The largest Chinese companies – Weibo, Tencent, Alibaba – have successfully entered the US stock exchange, using loopholes in their country’s legislation. Now the Chinese authorities want to change the rules for local companies to IPO. They began reviewing the DiDi taxi ordering service, which recently went public in the US, and forced the country’s largest audio platform, himalaya, to abandon the idea of listing outside the PRC. What are the risks faced by investors in Chinese companies?
The Chinese authorities no longer want local companies to conduct IPOs on foreign exchanges. China’s largest podcasting platform himalaya has already ditched plans to list its shares in the US and chose the Hong Kong Exchange instead. And the shares of the taxi ordering service DiDi plummeted 11% immediately after a successful listing on the New York Stock Exchange (NYSE) due to the requirements of the Chinese regulator to remove its application from stores. Is it dangerous to invest in the IPO of Chinese companies?
The DiDi taxi ordering service has become one of the last Chinese companies to list outside the PRC. DiDi, which has been preparing for an IPO for several years, went public on the NYSE on June 30, 2021, and raised $ 4.4 billion. The company sold 317 million shares at $ 14, the upper limit of the announced price range.
Thus, within the framework of the IPO, investors valued the company at $ 67 billion, and taking into account the conversion of bonds and the exercise of options, the market value of DiDi could exceed $ 70 billion, The Wall Street Journal wrote, citing sources. According to Bloomberg, this is the second-largest public offering by a Chinese company in the United States after Alibaba, which raised $ 25 billion in an IPO in 2014.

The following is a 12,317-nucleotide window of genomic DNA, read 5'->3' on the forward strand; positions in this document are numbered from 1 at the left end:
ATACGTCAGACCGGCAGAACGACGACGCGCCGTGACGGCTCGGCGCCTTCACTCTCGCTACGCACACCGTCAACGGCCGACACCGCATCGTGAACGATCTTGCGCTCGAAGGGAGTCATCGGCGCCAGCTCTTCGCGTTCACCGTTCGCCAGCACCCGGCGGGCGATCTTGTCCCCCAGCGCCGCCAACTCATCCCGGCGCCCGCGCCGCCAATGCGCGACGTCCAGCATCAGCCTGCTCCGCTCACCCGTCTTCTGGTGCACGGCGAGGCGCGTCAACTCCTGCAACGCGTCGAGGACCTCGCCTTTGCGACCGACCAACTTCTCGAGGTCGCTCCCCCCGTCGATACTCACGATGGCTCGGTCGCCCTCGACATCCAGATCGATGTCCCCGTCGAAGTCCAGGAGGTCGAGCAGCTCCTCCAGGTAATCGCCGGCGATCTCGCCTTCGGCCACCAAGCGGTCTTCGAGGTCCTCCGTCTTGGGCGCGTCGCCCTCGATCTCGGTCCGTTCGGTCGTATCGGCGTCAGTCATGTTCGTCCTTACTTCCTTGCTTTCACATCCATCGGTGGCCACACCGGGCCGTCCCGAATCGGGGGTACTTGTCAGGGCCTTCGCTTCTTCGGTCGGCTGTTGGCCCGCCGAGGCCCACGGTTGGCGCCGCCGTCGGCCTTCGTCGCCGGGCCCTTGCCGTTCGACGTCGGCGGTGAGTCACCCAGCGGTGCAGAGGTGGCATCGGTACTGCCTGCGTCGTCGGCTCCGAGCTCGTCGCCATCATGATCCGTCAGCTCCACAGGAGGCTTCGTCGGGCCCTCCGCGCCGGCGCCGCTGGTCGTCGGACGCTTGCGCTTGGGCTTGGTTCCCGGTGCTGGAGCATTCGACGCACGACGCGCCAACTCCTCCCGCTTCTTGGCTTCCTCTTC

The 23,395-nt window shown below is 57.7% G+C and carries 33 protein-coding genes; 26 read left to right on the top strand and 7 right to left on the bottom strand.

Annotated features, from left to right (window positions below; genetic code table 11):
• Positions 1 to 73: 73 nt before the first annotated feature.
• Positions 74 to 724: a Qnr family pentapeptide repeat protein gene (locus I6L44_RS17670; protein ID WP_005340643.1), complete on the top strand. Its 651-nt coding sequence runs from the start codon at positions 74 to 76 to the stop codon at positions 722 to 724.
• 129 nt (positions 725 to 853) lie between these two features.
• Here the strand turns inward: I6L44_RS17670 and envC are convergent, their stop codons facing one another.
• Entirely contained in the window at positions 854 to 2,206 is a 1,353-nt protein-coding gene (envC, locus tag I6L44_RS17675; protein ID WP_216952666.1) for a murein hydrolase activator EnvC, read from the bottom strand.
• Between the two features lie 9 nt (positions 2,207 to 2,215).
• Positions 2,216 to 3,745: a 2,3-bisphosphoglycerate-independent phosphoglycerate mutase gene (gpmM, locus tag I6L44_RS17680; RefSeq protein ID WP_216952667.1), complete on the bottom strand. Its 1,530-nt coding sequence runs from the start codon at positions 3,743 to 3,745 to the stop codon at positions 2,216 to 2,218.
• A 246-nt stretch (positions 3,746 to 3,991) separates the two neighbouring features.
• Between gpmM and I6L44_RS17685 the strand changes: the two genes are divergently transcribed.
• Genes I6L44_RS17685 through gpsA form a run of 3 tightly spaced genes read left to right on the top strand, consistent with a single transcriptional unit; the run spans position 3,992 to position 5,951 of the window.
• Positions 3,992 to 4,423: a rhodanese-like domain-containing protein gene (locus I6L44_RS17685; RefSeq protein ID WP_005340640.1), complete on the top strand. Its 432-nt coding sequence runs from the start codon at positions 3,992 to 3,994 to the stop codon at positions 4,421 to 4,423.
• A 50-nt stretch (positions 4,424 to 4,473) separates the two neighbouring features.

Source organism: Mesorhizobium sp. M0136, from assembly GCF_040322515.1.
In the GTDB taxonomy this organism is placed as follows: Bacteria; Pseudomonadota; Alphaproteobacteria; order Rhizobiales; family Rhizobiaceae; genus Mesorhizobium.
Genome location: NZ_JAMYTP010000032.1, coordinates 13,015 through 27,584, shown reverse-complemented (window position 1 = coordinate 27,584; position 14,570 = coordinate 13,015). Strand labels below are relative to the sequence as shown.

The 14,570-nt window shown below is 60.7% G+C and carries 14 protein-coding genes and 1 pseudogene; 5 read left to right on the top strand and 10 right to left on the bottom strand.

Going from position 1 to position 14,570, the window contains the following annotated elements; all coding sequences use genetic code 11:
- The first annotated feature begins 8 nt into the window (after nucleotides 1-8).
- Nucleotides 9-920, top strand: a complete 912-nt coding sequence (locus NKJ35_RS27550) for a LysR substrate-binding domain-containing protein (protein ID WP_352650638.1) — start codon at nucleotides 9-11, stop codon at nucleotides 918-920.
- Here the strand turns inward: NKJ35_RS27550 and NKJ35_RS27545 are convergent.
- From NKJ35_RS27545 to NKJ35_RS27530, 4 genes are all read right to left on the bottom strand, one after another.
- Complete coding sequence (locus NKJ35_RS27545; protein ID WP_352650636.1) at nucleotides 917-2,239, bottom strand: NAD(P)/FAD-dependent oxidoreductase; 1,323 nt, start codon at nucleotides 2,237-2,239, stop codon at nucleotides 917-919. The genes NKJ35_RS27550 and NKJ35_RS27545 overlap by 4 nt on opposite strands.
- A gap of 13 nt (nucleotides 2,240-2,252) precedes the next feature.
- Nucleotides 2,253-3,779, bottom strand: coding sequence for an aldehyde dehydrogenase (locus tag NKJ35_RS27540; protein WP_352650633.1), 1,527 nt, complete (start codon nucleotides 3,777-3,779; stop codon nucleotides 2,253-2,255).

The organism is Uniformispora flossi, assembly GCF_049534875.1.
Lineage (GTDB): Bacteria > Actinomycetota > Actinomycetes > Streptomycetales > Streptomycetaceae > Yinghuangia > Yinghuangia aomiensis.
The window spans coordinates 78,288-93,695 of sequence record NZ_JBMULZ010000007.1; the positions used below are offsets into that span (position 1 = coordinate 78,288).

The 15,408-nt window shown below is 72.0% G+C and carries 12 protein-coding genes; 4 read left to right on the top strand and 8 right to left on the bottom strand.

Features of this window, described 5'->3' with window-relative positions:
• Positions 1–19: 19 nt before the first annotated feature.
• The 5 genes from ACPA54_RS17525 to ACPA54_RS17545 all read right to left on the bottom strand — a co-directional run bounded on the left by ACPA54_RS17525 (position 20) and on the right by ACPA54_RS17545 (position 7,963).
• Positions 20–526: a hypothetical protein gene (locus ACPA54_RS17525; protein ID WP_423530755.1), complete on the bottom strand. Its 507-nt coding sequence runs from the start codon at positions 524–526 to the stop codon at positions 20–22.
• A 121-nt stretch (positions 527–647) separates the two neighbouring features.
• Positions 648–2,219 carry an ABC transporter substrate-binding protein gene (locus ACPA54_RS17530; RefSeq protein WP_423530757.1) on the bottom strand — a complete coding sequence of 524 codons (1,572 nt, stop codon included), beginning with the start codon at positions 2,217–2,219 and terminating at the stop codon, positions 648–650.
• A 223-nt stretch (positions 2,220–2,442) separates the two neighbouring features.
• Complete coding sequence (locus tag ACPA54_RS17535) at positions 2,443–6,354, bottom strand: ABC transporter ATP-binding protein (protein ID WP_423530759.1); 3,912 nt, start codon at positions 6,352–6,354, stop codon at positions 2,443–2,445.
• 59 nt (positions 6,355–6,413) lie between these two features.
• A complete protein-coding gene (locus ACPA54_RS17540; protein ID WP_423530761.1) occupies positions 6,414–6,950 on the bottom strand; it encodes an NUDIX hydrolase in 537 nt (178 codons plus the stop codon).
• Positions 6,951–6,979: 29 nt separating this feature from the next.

However, two days after the successful listing of shares, DiDi collapsed by almost 11%. The Chinese Internet regulator – the Office of Cyberspace – began checking the company and banned new users from registering with the service during this time. The purpose of the audit is to protect national security, the regulator said. On July 5, the internet regulator demanded that the DiDi app be removed from all stores operating in the United States. The investigation was triggered by “a serious violation by the company of legislation on collecting and using personal data,” the Office said.
These measures led to DiDi shares at the opening of trading in the United States on July 6 fell by 25% – the share price was $ 11.97, and on the day of listing, its value reached $ 16.65 per share.
Bloomberg reported on July 7, citing sources, that the Chinese authorities are planning to change the rules for local companies to IPO abroad. Virtually every major Chinese internet company has incorporated its structure offshore – often in the Cayman Islands. This made it possible to bypass the barriers set by the Chinese regulator and attract money from foreign investors before the IPO. If the authorities introduce new rules, then Chinese companies will not go public in the United States or Hong Kong without Beijing’s approval.
Immediately after the news of the most popular Chinese fitness app, LinkDoc Technology, at the last moment, refused to launch an initial public offering on the American Stock Exchange Nasdaq despite already closing the bid book. LinkDoc filed for an IPO in June; the company planned to sell 10.8 million shares during the IPO at prices ranging from $ 17.50 to $ 19.50 per share. LinkDoc Technology is the first Chinese company to postpone an IPO due to a Chinese regulator, Reuters writes.
According to the Financial Times, China’s largest podcasting platform, Himalaya, has also pulled back from an IPO in the United States. In May 2021, Reuters reported that the Chinese authorities insisted that Ximalaya conduct an IPO not in the United States but in Hong Kong. Beijing’s concerns are caused by the fact that the US regulator will have access to many audit documents of the Chinese company, which contain user and other data, the agency wrote.
According to the analytical company Refinitiv, 34 Chinese companies, including DiDi, floated on US exchanges in 2021. They raised a record $ 12.5 billion in funds. Reuters writes that eight Chinese companies have filed with the US Securities and Exchange Commission (SEC) for IPOs by the end of 2021 – for example, a platform where you can order cleaning Daojia Ltd and hotel chain Atour Lifestyle Holdings.